A potty-mouthed coach, a big-hearted Knapp10/10/2012
Ousted Lincoln High football coach Tom Mihalovich says that “in 35 years of coaching, I have never cussed out a player. I have never used profanity toward an individual player.”
It’s probably all in the definition of cursing.
Maybe he doesn’t think “motherfuckers” is cursing. Or “Do your fucking job!” Or “Quit being a fucking baby!” or “Pussy fucking baby!” Or “Run the fucking play right!” Or “That was fucking stupid.”
Maybe he just thought that was the language of the business he’s in.
At any rate, that’s the stuff about Mihalovich that wasn’t in The Des Moines Register’s print edition last week when it reported on the school board’s investigation of the conduct of the coach, presumably because it’s not exactly family fare — unless, apparently, you’re a Lincoln football family — and doesn’t go down well at the breakfast table. But Cityview is more of a lunchtime read, so here it is. (Campero V. Mihalovich)
And when Coach Mihalovich allegedly told players that they were children whose mothers should have had an abortion, maybe he thought that that wasn’t ridicule or public degradation, two things he was warned about six years ago in a written disciplinary action from the school district. Maybe the same goes for the day he “allegedly took out a $20 bill during a game and told a player to go by Vagisil because he was a ‘pussy.’ ”
All this stuff is included in the school district’s 22-page “Personnel Investigation of an Alleged Violation of Anti-Bullying and Anti-Harassment Policy, Corporal Punishment and Allegations of Conduct Unbecoming,” which was released the other day by Gary Dickey, the lawyer for Mary Walker and her son, Dante Campero. They complained to the school district after Campero, a member of the school’s sophomore football team, posted a profane but true tweet about the varsity team — “The reason I don’t go to the Varsity games at Lincoln is because they get fucking destroyed when they play half-decent teams” — and then was given “extra conditioning” as punishment. He did it up to the point where he “physically could no longer perform,” Dickey says.
Campero has since transferred to Dowling. Mihalovich has been suspended, and the investigating committee found credence in allegations of corporal punishment, of unethical behavior regarding student discipline, of engaging in intimidation and retaliation and violating the district’s bullying and harassment policy, of conduct unbecoming a school-district staff member, and of insubordination.
He can appeal those rulings.
Mihalovich and assistant coach Kevin Johnston are on paid administrative leave. They can request a hearing now that the investigative report is finished. Both are part-time coaches who have no teaching or other duties in the school system. Mihalovich is paid $6,319 a year and Johnson $3,303. Like nearly every coach in the system, they can be fired for no reason on 30 days’ notice.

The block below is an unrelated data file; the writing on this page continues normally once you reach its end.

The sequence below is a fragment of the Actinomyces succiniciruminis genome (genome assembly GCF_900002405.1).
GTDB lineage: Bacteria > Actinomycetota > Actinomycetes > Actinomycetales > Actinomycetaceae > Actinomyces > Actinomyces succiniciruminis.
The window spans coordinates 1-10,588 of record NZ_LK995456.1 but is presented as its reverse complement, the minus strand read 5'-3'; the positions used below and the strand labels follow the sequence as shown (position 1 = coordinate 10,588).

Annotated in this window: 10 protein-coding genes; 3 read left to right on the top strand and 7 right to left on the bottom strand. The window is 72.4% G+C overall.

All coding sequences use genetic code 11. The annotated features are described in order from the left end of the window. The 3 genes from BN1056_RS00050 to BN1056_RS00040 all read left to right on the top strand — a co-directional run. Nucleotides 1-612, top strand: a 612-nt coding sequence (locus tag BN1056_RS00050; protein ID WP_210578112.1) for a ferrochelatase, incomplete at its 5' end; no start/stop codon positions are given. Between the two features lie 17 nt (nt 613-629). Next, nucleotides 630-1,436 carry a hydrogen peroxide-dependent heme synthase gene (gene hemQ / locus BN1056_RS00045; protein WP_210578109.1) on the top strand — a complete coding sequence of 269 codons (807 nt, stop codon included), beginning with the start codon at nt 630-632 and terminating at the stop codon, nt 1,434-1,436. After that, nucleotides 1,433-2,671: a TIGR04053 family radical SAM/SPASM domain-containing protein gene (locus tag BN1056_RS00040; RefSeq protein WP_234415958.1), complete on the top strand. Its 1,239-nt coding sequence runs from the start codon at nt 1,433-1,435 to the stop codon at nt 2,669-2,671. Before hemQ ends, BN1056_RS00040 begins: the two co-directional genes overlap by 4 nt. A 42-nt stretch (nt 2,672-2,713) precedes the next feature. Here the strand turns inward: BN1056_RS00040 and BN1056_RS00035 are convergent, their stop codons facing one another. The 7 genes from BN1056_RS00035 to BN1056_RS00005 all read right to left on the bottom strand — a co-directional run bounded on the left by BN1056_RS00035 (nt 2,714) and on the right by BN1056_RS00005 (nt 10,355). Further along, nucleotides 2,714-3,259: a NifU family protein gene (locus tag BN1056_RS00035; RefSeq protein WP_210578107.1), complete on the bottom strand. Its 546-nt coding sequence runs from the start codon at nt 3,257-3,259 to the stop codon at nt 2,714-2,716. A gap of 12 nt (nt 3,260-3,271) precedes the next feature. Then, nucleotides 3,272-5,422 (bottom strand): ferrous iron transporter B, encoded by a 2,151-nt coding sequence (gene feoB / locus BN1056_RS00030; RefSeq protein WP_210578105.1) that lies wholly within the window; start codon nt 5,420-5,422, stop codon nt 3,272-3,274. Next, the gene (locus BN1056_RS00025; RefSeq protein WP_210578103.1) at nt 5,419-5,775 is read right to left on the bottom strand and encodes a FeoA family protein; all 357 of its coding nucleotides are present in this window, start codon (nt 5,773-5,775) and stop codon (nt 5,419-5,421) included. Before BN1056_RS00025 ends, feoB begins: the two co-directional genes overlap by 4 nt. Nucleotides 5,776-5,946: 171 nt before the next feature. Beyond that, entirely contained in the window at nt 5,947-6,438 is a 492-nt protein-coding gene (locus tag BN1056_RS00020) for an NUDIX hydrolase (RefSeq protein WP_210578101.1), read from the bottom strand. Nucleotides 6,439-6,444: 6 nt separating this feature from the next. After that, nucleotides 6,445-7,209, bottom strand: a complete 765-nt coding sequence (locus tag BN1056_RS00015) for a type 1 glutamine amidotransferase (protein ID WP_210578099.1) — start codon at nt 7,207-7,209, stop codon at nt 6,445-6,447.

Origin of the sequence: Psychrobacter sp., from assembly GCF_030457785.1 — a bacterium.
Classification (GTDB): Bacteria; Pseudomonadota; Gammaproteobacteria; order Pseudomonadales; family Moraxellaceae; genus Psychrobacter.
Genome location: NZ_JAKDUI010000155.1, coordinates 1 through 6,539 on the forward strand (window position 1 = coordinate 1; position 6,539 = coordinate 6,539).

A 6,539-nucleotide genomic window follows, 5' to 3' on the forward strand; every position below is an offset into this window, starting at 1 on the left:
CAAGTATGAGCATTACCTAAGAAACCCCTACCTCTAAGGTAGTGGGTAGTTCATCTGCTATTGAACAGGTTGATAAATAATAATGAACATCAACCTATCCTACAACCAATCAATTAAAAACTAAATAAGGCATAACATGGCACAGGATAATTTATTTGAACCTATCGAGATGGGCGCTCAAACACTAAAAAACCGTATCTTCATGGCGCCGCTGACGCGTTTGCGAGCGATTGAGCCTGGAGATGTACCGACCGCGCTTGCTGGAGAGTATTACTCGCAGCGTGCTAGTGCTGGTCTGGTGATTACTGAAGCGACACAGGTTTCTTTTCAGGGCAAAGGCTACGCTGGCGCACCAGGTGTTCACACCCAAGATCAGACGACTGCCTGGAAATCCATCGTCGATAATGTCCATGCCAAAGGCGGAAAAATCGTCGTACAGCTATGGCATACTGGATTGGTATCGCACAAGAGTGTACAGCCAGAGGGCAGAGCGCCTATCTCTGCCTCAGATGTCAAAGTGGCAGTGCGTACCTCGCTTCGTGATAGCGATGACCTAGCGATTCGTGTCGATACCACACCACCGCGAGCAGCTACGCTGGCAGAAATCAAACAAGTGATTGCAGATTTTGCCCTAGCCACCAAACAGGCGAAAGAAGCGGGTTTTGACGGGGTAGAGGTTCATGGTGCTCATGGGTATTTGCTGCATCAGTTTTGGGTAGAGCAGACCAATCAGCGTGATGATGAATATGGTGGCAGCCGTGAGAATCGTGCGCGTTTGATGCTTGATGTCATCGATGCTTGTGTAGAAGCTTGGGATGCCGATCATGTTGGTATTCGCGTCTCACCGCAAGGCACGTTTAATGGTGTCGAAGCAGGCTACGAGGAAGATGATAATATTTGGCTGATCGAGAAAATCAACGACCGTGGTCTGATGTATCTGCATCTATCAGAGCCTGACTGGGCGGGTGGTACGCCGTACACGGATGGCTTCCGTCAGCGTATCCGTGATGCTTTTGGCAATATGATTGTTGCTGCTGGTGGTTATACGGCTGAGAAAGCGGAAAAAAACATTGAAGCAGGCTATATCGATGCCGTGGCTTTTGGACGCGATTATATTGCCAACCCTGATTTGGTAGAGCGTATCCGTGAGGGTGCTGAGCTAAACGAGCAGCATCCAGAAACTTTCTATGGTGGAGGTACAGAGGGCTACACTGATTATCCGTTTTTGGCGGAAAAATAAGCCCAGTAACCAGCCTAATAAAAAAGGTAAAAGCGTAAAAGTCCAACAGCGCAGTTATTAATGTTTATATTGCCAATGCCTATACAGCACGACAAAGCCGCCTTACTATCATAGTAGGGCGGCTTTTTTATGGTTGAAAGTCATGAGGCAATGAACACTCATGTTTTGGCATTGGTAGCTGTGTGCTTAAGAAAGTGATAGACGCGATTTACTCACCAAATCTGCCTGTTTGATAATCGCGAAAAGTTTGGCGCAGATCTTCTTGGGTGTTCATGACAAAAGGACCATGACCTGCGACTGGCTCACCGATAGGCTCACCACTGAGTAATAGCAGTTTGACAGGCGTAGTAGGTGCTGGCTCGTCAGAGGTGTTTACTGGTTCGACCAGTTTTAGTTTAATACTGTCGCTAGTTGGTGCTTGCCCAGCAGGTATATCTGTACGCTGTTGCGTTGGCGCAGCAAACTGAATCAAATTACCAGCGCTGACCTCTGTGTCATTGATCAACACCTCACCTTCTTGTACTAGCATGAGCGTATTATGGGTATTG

Mihalovich’s lawyer is Marc Ward, who served six years on the school board, including two years as president. According to the Dickinson law firm’s web site, his areas of practice are business law and banking law.
The Lincoln football team has won two games and lost five so far this season. …
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The National Organization for Marriage, which is based in Washington and which doesn’t like same-sex marriage, is spending about $100,000 on a new wave of TV ads urging Iowans not to retain Supreme Court Justice David Wiggins. That’s not as bad news for Wiggins as it might seem: $100,000 doesn’t go very far in buying state-wide coverage on television in this election season. …
Remember Johnny’s Vets Club? It was, for generations, a speakeasy-type restaurant owned by the Stamatelos family at 63rd and Railroad in West Des Moines. It had good steaks, a gregarious owner and, at times, a good piano player. No one would confuse it with, say, The Des Moines Club. “Those steaks…that atmosphere! Always the vague aura of dangerous excitement, like Sinatra or someone was about to walk in,” a blogger reminisced five years ago. Johnny’s was wiped out in the flood of 1993, and, somehow, Bill Knapp ended up with the land.
Somehow, Bill Knapp always seems to end up with the land.
But he quietly gave it away the other day to Meals from the Heartland, a five-year-old Des Moines nonprofit organization that packages meals for the hungry in Iowa and, now, throughout the world. In its first four years, its volunteers — there were 20,000 last year — packaged 22 million meals with the help of local churches and the people who run the Hy-Vee Hall, where there’s a sort of pack-a-thon every September. That 22 million works out to feeding 15,000 people a day.
But the place needed a permanent packaging center, and someone told Knapp, whose heart can be as soft as his head can be hard.
So he gave them the land. And then he quietly and quickly raised more than $1 million — from the usual suspects — to finance a building where volunteers can package meals 24 hours a day. The goal is to package 10 million meals the first year and ultimately assemble a million meals a month, according to Jerry Armstrong, who retired from Pioneer Hi-Bred and now is chairman of the group. This year, it hired Dave Bradley as its first full-time executive director.
It works this way: Meals From the Heartland buys rice and textured soy that is fortified with vitamins, dried vegetables and mineral mixtures. The mixture is cooked in boiling water for 20 minutes, then poured through a funnel, weighed, and bagged. Each bag holds six meals. Each meal costs the group about 20 cents.
Knapp’s gift “is kind of overwhelming,” Armstrong said last week. “We’re so indebted to him.” Groundbreaking might happen next month. The building will probably be called the Patty Cownie center, Knapp said. …
Vagisil? You have to say this about Coach Mihalovich: He knows his vaginal-infection products. CV